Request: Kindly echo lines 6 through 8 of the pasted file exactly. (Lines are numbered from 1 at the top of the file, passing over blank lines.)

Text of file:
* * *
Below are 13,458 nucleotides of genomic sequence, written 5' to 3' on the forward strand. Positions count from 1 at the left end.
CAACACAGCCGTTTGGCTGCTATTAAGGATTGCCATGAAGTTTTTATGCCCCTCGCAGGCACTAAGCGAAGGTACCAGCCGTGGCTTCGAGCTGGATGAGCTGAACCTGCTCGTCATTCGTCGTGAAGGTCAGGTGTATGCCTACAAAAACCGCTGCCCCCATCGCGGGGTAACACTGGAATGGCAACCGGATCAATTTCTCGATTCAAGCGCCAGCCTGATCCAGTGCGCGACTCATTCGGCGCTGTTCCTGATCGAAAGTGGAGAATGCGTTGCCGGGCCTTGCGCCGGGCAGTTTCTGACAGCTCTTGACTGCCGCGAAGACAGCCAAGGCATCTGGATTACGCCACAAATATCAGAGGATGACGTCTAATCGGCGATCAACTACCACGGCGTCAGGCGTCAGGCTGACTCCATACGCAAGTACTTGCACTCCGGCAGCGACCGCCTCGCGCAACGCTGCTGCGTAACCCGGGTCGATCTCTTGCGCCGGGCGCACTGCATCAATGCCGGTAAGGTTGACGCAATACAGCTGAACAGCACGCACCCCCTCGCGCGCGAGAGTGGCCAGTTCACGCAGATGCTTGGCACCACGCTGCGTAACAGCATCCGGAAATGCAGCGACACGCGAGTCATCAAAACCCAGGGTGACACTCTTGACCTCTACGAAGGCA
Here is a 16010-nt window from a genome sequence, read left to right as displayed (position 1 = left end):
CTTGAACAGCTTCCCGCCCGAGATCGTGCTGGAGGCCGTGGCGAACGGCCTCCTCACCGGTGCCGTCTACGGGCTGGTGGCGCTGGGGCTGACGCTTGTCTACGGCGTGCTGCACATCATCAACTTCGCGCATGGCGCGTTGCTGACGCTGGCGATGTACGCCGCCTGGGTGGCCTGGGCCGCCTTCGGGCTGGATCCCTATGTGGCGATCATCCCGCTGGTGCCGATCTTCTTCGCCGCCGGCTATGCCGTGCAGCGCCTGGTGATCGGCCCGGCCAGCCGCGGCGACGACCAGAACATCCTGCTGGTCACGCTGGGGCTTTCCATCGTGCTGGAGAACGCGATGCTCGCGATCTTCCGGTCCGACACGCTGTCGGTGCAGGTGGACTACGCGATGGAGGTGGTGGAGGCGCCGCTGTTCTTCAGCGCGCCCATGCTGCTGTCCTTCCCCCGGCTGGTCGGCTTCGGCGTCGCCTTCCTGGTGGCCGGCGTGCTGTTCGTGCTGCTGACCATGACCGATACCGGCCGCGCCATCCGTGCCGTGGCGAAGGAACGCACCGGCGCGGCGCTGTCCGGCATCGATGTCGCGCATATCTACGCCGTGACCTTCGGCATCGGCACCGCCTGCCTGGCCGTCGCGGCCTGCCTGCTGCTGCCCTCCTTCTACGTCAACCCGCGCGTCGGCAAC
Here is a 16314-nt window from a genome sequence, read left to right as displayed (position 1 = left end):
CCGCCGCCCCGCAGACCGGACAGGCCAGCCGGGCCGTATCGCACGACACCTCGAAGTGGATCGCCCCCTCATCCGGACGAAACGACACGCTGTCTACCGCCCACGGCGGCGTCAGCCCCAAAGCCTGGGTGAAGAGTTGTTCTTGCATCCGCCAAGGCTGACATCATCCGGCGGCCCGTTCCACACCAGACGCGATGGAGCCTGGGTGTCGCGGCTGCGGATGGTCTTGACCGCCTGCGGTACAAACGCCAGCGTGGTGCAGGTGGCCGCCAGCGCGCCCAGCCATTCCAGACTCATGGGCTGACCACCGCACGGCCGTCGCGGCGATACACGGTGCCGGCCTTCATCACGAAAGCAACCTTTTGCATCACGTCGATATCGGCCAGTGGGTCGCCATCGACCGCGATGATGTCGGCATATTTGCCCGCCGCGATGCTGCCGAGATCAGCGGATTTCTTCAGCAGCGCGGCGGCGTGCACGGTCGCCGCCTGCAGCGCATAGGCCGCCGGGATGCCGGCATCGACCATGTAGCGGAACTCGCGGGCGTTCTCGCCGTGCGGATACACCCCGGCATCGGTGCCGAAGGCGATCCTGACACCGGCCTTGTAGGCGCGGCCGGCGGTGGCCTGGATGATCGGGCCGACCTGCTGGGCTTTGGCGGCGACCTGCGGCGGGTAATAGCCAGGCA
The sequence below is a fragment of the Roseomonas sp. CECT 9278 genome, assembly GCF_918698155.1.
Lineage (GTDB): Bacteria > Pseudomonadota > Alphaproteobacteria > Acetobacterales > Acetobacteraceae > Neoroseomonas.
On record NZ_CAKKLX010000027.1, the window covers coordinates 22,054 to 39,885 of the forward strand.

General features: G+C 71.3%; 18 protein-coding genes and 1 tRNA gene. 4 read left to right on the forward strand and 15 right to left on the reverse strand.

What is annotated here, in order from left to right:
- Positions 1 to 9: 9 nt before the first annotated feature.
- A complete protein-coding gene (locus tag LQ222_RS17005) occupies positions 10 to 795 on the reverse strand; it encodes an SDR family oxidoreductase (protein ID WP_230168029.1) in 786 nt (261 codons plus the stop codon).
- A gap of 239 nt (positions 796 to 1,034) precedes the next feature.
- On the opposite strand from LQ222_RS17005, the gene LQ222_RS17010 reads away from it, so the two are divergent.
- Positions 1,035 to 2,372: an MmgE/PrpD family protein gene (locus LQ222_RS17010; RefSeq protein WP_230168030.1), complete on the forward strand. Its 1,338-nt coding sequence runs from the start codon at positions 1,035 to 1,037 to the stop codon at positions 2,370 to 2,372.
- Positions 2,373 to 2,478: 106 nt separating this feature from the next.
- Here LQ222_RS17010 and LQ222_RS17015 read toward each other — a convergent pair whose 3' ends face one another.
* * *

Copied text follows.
CCGCCGCCCCGCAGACCGGACAGGCCAGCCGGGCCGTATCGCACGACACCTCGAAGTGGATCGCCCCCTCATCCGGACGAAACGACACGCTGTCTACCGCCCACGGCGGCGTCAGCCCCAAAGCCTGGGTGAAGAGTTGTTCTTGCATCCGCCAAGGCTGACATCATCCGGCGGCCCGTTCCACACCAGACGCGATGGAGCCTGGGTGTCGCGGCTGCGGATGGTCTTGACCGCCTGCGGTACAAACGCCAGCGTGGTGCAGGTGGCCGCCAGCGCGCCCAGCCATTCCAGACTCATGGGCTGACCACCGCACGGCCGTCGCGGCGATACACGGTGCCGGCCTTCATCACGAAAGCAACCTTTTGCATCACGTCGATATCGGCCAGTGGGTCGCCATCGACCGCGATGATGTCGGCATATTTGCCCGCCGCGATGCTGCCGAGATCAGCGGATTTCTTCAGCAGCGCGGCGGCGTGCACGGTCGCCGCCTGCAGCGCATAGGCCGCCGGGATGCCGGCATCGACCATGTAGCGGAACTCGCGGGCGTTCTCGCCGTGCGGATACACCCCGGCATCGGTGCCGAAGGCGATCCTGACACCGGCCTTGTAGGCGCGGCCGGCGGTGGCCTGGATGATCGGGCCGACCTGCTGGGCTTTGGCGGCGACCTGCGGCGGGTAATAGCCAGGCA
The sequence below is a fragment of the Roseomonas sp. CECT 9278 genome, assembly GCF_918698155.1.
Lineage (GTDB): Bacteria > Pseudomonadota > Alphaproteobacteria > Acetobacterales > Acetobacteraceae > Neoroseomonas.